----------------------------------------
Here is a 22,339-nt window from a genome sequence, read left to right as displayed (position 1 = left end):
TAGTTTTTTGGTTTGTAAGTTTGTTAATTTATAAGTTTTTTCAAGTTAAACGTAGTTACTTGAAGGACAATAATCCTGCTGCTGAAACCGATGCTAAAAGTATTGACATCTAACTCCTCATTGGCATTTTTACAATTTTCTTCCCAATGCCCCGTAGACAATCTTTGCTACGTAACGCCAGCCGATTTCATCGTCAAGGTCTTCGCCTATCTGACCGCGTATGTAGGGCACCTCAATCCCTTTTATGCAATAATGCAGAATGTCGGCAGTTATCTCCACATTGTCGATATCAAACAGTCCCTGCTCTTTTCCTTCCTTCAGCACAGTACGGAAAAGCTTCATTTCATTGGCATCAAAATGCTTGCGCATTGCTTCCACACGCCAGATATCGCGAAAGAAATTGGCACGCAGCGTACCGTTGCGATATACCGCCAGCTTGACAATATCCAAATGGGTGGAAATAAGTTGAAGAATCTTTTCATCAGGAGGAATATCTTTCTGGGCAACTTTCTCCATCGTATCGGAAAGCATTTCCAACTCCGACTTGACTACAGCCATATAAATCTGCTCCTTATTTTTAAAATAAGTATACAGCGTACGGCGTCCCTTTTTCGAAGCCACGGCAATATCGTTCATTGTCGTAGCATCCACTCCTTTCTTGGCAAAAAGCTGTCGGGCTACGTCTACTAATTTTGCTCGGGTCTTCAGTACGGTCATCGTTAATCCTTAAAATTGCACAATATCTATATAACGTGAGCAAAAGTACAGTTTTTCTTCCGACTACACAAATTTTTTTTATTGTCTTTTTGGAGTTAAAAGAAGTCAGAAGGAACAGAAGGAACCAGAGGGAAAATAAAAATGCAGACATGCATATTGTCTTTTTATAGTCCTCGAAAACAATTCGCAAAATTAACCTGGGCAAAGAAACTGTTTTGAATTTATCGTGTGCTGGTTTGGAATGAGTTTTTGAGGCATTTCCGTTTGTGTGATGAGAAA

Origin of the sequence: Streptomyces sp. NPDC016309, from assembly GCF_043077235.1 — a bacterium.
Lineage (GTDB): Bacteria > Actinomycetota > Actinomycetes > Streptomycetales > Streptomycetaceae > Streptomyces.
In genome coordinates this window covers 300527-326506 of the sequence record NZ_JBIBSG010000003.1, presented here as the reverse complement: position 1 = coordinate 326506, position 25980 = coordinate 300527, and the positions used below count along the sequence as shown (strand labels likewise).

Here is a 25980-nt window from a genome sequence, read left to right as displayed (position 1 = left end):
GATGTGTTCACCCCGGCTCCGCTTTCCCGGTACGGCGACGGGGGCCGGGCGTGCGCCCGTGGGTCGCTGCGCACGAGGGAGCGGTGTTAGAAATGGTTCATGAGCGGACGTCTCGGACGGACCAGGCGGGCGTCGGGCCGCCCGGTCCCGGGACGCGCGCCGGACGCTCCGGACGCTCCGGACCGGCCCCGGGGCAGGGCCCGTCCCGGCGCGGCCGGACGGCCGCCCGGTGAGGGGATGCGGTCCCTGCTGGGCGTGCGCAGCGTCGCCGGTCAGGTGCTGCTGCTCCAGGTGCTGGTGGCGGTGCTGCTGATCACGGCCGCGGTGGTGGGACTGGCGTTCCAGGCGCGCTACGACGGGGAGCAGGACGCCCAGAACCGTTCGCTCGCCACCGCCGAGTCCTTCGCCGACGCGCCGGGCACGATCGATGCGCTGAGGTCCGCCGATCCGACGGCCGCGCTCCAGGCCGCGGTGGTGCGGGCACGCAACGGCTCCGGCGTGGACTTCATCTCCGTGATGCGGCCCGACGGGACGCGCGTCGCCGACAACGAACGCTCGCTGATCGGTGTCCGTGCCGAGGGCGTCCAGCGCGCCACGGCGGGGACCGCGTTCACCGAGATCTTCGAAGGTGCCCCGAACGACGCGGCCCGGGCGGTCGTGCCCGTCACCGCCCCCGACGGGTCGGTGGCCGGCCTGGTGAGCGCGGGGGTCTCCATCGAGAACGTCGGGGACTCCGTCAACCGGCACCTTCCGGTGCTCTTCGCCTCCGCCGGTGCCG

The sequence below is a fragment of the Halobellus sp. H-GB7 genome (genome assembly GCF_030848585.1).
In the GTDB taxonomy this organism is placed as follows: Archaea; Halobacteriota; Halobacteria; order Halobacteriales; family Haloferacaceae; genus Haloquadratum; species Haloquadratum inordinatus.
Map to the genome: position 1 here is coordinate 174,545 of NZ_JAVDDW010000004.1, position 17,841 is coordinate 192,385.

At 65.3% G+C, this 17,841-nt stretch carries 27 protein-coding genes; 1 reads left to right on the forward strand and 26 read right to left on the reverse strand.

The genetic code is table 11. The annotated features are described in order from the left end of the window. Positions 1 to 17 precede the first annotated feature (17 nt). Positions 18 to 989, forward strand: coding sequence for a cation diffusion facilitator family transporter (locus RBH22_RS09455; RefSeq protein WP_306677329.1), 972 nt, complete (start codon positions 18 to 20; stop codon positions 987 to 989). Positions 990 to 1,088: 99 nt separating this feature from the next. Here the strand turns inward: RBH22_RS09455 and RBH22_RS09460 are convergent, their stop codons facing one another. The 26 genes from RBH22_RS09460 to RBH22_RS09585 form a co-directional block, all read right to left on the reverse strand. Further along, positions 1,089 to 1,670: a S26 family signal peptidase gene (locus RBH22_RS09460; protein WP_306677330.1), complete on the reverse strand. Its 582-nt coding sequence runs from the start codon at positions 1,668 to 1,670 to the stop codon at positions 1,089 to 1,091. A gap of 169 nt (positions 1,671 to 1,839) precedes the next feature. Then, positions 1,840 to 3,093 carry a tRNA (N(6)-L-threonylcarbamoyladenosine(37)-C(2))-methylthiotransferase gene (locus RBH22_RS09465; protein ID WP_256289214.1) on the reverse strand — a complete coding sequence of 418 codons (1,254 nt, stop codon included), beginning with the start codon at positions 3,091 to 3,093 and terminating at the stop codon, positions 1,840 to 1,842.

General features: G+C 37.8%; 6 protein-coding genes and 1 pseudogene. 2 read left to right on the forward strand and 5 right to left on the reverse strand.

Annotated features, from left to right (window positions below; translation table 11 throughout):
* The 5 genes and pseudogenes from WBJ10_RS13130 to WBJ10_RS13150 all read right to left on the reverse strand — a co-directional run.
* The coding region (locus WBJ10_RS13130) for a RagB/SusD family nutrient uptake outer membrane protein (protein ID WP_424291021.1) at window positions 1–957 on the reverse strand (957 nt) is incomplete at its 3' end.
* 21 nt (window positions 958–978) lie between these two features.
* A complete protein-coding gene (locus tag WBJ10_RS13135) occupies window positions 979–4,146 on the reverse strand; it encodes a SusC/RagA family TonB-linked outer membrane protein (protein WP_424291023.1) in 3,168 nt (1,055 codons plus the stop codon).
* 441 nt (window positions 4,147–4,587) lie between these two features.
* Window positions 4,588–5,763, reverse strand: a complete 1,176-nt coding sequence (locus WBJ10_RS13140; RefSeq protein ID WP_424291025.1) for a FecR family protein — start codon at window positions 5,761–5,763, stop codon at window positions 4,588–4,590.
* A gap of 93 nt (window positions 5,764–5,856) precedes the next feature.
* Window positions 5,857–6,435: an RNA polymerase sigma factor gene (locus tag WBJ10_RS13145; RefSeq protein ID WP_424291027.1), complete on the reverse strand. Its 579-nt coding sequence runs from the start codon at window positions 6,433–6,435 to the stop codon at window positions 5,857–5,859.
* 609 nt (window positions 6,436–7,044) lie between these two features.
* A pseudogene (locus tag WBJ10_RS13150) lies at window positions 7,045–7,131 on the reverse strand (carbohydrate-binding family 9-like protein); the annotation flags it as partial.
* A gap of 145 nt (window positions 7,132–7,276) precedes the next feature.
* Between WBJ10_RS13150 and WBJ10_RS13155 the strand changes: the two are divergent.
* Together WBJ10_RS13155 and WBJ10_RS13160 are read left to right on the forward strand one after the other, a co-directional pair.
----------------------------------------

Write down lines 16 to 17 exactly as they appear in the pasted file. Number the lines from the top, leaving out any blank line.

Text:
* The coding region (locus WBJ10_RS13130) for a RagB/SusD family nutrient uptake outer membrane protein (protein ID WP_424291021.1) at window positions 1–957 on the reverse strand (957 nt) is incomplete at its 3' end.
* 21 nt (window positions 958–978) lie between these two features.